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Making adjustments

gaabbee
gaabbee Member Posts: 43
edited November 2019 in Radiant Heating
I have a 5 zone radiant system that has been working well but my wife has recently put a large area rug in one of the zones (against my opinion). It seems to be struggling now to maintain temperature which I figured would happen. So choices are increase water temperature to all zones, increase pump speed, or try to insulate more? I have balancing valves on the loops but they are not used.

The pump is a taco vr3452 with lots of room for speed adjustments, and I could increase the ODR temps on the mixing valve. Which do you pick and why? I know it's best to just remove the rug but wife says no....

Comments

  • Zman
    Zman Member Posts: 7,542
    Whatever you do, stop talking about removing the rug :D
    You have a non condensing boiler, yes? If so, turning up the outdoor reset shouldn't have a big effect on efficiency. I would start by increasing the curve and see if you start overshooting in other areas. You could then throttle the flow a bit in those areas to reduce the average water temps.
    How thick is the pad under the rug? If it is a thick low density one, you might be able to make a change there.
    "If you can't explain it simply, you don't understand it well enough"
    Albert Einstein
    gaabbee
  • gaabbee
    gaabbee Member Posts: 43
    Zman said:

    Whatever you do, stop talking about removing the rug :D
    You have a non condensing boiler, yes? If so, turning up the outdoor reset shouldn't have a big effect on efficiency. I would start by increasing the curve and see if you start overshooting in other areas. You could then throttle the flow a bit in those areas to reduce the average water temps.
    How thick is the pad under the rug? If it is a thick low density one, you might be able to make a change there.

    Thanks for the input! Non condensing is correct. I can increase the ODR from .8 to .9 and see how it goes. Not sure if there is a pad. I just came home to it already in place. :s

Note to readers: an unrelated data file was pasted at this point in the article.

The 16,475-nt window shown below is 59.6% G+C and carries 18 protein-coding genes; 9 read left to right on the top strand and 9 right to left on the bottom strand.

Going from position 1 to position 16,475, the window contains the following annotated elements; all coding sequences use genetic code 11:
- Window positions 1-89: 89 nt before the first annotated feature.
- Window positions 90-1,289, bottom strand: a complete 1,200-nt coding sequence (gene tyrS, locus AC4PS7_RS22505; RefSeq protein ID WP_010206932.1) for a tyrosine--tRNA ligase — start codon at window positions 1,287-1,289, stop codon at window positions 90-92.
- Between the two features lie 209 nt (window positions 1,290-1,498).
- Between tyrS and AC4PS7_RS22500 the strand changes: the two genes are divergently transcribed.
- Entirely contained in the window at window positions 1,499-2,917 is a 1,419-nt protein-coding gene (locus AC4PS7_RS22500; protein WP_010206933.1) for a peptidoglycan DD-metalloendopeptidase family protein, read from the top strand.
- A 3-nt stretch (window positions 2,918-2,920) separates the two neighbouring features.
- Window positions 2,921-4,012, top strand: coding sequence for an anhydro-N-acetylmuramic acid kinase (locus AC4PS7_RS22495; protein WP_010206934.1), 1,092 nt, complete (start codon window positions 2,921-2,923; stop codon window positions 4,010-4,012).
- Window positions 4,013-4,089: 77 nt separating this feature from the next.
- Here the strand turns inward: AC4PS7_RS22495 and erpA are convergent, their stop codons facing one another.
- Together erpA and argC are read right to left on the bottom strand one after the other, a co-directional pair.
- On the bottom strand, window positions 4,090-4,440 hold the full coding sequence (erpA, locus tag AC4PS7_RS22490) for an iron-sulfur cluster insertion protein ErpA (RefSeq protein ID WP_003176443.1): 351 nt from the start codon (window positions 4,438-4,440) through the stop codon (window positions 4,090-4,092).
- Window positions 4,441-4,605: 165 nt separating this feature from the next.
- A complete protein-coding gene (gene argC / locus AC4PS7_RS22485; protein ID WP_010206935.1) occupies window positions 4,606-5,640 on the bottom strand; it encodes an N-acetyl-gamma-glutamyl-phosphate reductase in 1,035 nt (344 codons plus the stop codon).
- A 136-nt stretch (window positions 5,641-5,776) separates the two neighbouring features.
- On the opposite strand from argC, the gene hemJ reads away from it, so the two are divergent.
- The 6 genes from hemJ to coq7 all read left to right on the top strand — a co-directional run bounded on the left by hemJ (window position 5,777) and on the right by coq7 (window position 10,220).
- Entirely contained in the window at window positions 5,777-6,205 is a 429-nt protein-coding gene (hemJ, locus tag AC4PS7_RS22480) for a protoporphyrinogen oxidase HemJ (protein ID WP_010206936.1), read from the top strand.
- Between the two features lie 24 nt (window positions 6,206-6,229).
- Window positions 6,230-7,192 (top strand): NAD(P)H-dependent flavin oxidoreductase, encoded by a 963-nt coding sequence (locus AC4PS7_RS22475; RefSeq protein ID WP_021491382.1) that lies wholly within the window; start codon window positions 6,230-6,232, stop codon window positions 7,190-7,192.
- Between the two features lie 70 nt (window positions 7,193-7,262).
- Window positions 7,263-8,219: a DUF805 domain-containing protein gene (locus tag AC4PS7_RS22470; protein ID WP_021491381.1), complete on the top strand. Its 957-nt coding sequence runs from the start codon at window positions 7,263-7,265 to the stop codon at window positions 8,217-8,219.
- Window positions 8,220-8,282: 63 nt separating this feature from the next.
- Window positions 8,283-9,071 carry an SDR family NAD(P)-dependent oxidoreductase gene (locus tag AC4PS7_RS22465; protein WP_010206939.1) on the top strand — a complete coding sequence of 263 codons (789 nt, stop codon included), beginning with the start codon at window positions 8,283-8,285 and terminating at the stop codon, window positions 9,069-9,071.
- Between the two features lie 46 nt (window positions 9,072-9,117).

Trying to wrap my head around the effect on efficiency part. By increasing the curve wouldn't that increase the amount of hot water needed. I was looking at it as do I increase water temp (fuel usage) or increase pump speed (electric usage)
  • Zman
    Zman Member Posts: 7,542
    Your boiler is running high temps anyway so you don't get the savings on the combustion side. The idea is that you want to heat the space with the lowest temp water you can. This saves pipe loss heat and heat wasted to overshooting the desired indoor temp. The pump speed really only changes the gpm to the loops. With your .7 gpm, you probably have a delta of <10 degrees which makes for a nice comfortable floor. Increasing that will raise your average floor temp slightly but at a hefty electric premium. If you want to get nerdy with it you can measure all your delta t's for each zone with the system running at steady state and tweak your flow rates. My recommendation would be to increase the ODR. Not sure what type of reset controller you are using but it sounds like you are changing the curve angle rather than actual temps?
    "If you can't explain it simply, you don't understand it well enough"
    Albert Einstein
  • gaabbee
    gaabbee Member Posts: 43
    I do like getting nerdy and may look into that. Delta t design is 10* but at steady steady running state I've never see anything close to that. It is usually between 0 and 5* delta t for all zones running which probably means I should balance each zone more or back the pump off? I'm using a taco iseries r mixing valve with ODR. It is set to a min of 80* and a max of 150* but the curve set right now looks to max around 130*
  • Zman
    Zman Member Posts: 7,542
    Those deltas are pretty typical. You could play with your pump settings for fun and information. I love the info that pump gives you. My guess is that you will see marginal savings if you turn it down to .5 gpm and scary increase in consumption of you go much higher.
    "If you can't explain it simply, you don't understand it well enough"
    Albert Einstein
    gaabbeeIntplm.